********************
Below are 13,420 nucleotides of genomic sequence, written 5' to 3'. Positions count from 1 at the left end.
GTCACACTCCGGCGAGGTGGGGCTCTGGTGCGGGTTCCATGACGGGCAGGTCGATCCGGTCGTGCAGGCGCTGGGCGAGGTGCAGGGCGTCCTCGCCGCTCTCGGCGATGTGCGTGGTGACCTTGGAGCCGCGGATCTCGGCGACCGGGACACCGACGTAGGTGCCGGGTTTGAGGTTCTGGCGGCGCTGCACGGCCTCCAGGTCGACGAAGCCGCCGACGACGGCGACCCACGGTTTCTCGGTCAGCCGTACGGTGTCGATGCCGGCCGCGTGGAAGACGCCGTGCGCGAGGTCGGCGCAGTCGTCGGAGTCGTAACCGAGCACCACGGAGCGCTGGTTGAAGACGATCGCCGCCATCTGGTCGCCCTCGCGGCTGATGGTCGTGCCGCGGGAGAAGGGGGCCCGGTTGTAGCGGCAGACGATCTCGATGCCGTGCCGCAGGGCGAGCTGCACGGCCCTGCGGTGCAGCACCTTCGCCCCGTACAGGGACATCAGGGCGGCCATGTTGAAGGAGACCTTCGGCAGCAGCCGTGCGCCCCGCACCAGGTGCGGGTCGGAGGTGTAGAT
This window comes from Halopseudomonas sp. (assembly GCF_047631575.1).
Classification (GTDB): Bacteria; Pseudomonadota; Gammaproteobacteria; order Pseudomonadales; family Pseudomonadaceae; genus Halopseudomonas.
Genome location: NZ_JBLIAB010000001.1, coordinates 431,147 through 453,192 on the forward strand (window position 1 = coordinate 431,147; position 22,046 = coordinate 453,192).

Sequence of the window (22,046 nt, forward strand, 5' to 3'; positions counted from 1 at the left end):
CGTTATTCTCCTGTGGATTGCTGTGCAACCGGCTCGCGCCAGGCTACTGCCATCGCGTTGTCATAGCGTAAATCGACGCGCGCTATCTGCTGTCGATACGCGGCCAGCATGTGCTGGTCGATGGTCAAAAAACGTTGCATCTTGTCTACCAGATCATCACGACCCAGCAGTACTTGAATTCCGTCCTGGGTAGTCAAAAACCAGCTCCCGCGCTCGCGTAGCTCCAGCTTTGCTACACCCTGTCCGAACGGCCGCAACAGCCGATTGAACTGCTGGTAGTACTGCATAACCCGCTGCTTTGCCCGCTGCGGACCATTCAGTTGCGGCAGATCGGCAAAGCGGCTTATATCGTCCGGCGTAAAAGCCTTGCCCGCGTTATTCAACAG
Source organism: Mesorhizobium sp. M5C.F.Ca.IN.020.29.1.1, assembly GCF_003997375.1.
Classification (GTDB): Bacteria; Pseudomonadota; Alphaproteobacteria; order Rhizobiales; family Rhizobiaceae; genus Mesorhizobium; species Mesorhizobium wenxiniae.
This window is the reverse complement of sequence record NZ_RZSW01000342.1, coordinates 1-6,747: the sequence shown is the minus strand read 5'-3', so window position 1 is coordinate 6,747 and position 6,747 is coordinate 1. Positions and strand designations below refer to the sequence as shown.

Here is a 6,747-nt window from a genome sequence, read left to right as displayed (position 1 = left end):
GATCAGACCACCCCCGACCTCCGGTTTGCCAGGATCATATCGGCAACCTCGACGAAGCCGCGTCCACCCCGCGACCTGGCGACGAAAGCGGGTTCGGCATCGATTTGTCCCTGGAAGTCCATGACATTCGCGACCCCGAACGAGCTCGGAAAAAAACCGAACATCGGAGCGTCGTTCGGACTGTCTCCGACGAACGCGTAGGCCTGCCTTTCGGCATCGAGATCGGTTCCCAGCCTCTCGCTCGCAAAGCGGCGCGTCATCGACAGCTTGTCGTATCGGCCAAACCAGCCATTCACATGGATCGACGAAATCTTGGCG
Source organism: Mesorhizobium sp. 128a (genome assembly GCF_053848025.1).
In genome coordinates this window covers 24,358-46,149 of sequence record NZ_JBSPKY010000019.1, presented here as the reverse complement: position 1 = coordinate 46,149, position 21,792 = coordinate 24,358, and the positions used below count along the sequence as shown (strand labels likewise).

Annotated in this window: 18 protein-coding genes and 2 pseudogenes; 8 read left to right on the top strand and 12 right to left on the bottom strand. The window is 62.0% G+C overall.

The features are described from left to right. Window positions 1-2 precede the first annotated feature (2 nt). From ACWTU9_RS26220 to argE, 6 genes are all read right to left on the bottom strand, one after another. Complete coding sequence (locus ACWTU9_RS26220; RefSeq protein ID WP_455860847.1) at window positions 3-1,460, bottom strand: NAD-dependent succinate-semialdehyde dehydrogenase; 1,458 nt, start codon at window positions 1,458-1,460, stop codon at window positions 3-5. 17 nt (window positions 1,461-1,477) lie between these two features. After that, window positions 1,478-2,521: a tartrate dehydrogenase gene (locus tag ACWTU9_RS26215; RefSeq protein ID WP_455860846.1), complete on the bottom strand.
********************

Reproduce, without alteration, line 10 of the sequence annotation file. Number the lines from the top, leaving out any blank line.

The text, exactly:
This window is the reverse complement of sequence record NZ_RZSW01000342.1, coordinates 1-6,747: the sequence shown is the minus strand read 5'-3', so window position 1 is coordinate 6,747 and position 6,747 is coordinate 1. Positions and strand designations below refer to the sequence as shown.